So much has been written about “Terrapin Station” that I can’t add much here. Robert Hunter’s brilliant epic poem may have been severely edited by Garcia, but it was still arguably the most complex and lengthy song (as opposed to an open-ended improvisational vehicle like “Dark Star”) that the band ever performed. Unlike that tune and much of the Dead’s jammed-out repertoire, “Terrapin Station” is composed fairly literally, and did not vary much in instrumental structure from performance to performance. However, it did move through several distinct phases, both lyrically and instrumentally, starting with the familiar folk tale of the soldier, the sailor, and the lady with a fan, and then moving somewhat abruptly into the land of Terrapin, where a headlong train seems headed for the same dire fate that befell Casey Jones.

Hunter’s narrative went well beyond the portion that the Dead performed, and the song’s Winterland debut was unique in the band’s performance history in including an extended instrumental coda that appeared, with lyrics and all kinds of baroque embellishments, on the studio version of the tune on the Terrapin Station album later that year. This section, which apparently was dubbed “Alhambra” by one of the audience tapers of the era, was a brief but exquisite instrumental rendition of the portion of the Terrapin suite that appeared on the album as “At a Siding.” Without the lyrics and dominated by some lovely slide guitar from Garcia, this brief interlude was one of the high points of the second set. In their frequently contrary fashion, the band for some reason elected to never play this section again. I’m just guessing, but it may have been a dynamic consideration – to end the tune with a bang (as they did on the 3/20 encore version) rather than fading into the more intimate “At a Siding-Alhambra” passage.

A brief drumfest ensued, and led into another show highlight. Generally the sets of “show highlights” and versions of “Not Fade Away” do not overlap, particularly in later years where it became a signal to end the second set. However, in this version, the longest of 1977 at nearly 20 minutes, the length was equaled by the quality of the playing, particularly from Mr. Garcia.  As the drum duel ended, the two drummers shifted into the Bo Diddley beat for awhile before the rest of the band chimed in. With Phil playing driving things with some aggressive octaves, the rest of the band noodled somewhat placidly in E for the first six minutes or so before breaking into the two verses. With the vocals out of the way, Jerry really got down to business around the 9 minute mark, soloing first with some kind of overdrive for a couple of minutes and then dropping back around 10:30 while the drummers laid down some off-beat thumps and then switching to some other distortion effect for some more furious soloing around the 12 minute mark, playing behind and in front of the beat, with the drummers, Phil and Keith all in synch. Power chord and percussion pandemonium ensues around 14 minutes before everyone falls back into the Bo Diddley beat for the long, mellow vocal denouement.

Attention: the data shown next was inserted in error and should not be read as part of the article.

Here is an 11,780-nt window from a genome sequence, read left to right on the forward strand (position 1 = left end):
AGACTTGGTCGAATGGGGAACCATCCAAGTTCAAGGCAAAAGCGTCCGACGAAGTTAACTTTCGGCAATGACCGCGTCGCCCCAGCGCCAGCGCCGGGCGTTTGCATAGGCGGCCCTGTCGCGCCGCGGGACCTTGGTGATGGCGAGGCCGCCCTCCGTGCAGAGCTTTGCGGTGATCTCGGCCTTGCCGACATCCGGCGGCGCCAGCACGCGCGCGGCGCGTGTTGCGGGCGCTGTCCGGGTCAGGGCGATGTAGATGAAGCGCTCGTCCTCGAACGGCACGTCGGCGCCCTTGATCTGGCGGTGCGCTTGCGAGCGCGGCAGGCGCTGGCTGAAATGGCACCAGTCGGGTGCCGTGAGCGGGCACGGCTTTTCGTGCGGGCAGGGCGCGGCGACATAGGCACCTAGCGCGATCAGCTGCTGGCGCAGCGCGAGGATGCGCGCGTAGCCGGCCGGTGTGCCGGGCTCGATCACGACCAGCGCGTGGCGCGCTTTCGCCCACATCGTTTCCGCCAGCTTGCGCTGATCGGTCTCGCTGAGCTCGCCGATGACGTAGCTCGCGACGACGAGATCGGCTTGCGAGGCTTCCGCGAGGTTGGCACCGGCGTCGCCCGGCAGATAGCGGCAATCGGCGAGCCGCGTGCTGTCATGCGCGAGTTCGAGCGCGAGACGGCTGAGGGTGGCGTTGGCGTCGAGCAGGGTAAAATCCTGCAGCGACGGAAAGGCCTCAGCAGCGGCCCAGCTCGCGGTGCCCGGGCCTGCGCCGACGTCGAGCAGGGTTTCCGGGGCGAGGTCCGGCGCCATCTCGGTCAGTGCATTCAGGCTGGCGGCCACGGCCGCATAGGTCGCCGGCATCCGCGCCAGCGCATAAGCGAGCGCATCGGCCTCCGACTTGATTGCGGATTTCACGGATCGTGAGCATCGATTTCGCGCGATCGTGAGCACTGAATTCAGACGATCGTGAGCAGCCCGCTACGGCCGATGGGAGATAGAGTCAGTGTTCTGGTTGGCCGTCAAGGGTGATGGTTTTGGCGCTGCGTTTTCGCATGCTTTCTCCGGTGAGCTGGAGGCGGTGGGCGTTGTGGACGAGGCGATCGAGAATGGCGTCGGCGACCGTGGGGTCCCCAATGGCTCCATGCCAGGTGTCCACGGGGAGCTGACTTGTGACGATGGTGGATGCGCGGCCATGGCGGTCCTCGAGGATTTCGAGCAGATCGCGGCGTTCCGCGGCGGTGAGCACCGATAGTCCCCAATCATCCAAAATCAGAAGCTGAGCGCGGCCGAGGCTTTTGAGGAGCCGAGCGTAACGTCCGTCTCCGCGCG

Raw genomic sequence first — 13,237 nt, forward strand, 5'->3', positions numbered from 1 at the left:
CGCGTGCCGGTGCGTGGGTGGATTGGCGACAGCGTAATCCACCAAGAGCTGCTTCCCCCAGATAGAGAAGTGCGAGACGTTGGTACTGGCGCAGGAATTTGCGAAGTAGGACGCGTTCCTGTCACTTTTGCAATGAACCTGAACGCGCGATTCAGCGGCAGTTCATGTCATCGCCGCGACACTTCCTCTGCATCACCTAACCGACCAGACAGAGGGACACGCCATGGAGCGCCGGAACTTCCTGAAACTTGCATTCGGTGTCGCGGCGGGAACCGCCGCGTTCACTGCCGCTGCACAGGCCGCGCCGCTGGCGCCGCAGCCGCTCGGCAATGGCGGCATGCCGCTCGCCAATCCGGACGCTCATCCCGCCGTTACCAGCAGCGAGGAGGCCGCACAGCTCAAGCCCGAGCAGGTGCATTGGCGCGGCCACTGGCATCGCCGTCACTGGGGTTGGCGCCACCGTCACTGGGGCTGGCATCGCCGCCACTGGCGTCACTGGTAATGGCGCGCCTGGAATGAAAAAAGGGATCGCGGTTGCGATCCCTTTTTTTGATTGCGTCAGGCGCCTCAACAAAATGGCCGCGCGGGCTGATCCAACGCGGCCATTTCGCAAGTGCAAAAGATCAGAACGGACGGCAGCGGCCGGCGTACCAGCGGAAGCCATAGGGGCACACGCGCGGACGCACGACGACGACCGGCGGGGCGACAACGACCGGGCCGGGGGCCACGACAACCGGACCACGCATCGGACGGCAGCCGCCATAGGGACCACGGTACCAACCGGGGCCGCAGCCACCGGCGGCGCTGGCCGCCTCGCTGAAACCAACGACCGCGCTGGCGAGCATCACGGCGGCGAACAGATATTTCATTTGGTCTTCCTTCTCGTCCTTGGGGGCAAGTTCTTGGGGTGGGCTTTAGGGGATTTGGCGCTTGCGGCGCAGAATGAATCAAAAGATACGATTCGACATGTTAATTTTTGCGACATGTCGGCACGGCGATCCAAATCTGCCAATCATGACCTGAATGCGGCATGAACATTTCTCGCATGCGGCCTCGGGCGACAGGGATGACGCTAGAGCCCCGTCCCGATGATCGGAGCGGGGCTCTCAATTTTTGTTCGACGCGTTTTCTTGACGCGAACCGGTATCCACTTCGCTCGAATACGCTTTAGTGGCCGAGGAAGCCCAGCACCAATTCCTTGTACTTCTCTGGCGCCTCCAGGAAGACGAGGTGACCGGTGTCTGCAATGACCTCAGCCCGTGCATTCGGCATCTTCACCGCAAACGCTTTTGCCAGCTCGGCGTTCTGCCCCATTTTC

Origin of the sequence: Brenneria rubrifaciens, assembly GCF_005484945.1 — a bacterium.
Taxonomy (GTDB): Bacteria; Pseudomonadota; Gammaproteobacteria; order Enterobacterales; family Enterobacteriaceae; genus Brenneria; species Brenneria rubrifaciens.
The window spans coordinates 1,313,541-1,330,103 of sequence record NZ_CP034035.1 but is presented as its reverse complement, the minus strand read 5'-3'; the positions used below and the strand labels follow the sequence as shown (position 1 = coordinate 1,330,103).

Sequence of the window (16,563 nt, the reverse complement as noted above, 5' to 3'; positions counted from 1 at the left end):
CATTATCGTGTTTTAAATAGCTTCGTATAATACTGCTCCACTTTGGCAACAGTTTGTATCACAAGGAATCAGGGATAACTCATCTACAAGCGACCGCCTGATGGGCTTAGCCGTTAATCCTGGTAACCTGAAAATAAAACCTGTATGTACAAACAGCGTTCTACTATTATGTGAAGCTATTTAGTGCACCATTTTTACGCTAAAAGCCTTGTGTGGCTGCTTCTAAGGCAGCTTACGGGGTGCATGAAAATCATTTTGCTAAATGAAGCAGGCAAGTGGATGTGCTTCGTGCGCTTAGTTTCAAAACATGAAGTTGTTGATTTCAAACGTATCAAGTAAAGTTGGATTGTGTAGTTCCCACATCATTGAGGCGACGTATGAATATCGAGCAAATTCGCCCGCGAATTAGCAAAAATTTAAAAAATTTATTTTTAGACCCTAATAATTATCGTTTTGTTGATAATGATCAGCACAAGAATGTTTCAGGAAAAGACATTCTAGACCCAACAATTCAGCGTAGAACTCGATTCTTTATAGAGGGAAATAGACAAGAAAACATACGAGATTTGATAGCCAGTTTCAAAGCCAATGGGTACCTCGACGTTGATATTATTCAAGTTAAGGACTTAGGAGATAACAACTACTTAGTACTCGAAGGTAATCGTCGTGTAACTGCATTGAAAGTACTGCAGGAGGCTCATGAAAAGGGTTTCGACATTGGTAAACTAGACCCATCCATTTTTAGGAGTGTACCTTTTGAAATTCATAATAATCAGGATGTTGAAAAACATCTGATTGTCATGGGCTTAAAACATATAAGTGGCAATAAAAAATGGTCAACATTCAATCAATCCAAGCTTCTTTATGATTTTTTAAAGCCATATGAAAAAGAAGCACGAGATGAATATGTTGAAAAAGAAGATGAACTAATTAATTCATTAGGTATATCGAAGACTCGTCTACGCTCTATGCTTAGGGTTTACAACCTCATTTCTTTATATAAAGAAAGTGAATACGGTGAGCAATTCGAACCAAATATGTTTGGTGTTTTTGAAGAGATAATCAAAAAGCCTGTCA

After the vocals, the volume dropped way down, and the band moved stealthily into the opening bars of a gorgeous rendition of “St. Stephen.” At the band’s previous gig in Santa Barbara, they broke with recent tradition by playing the original arrangement of the St. Stephen bridge, but the revised, waltz time version was back for the Winterland shows. As the final line of “Stephen” crashed to a close, the drummers were starting back into a “NFA” reprise, but Weir took command, instead driving the train straight into “Around and Around,” a tune which was, all too often, relatively rote in its delivery.  In this case, though, the energy of the rest of the set carried over into what was arguably one of the most energetic versions of this tune on record. Garcia was MVP again, starting with some Chuck Berry inspired licks between verses, and then stretching out further on both sides of the modulation preceding the the final verse and then driving Keith and Phil to a power chord embellished frenzy before and during the vocal passage, ending the tune with an extended orgasmic instrumental release.